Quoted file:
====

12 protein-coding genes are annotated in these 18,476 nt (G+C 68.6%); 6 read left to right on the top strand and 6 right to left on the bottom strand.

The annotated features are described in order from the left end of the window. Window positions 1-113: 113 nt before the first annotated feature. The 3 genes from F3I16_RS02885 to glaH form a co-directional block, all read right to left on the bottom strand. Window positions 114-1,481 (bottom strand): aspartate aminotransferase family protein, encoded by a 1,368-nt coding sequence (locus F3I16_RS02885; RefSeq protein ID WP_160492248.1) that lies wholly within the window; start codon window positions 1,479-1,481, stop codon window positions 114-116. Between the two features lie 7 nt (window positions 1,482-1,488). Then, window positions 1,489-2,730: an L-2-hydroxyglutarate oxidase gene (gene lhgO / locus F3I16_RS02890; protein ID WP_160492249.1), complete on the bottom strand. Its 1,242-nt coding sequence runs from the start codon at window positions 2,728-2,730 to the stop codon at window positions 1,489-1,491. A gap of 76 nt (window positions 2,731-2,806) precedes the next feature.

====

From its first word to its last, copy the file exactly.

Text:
12 protein-coding genes are annotated in these 18,476 nt (G+C 68.6%); 6 read left to right on the top strand and 6 right to left on the bottom strand.

The annotated features are described in order from the left end of the window. Window positions 1-113: 113 nt before the first annotated feature. The 3 genes from F3I16_RS02885 to glaH form a co-directional block, all read right to left on the bottom strand. Window positions 114-1,481 (bottom strand): aspartate aminotransferase family protein, encoded by a 1,368-nt coding sequence (locus F3I16_RS02885; RefSeq protein ID WP_160492248.1) that lies wholly within the window; start codon window positions 1,479-1,481, stop codon window positions 114-116. Between the two features lie 7 nt (window positions 1,482-1,488). Then, window positions 1,489-2,730: an L-2-hydroxyglutarate oxidase gene (gene lhgO / locus F3I16_RS02890; protein ID WP_160492249.1), complete on the bottom strand. Its 1,242-nt coding sequence runs from the start codon at window positions 2,728-2,730 to the stop codon at window positions 1,489-1,491. A gap of 76 nt (window positions 2,731-2,806) precedes the next feature.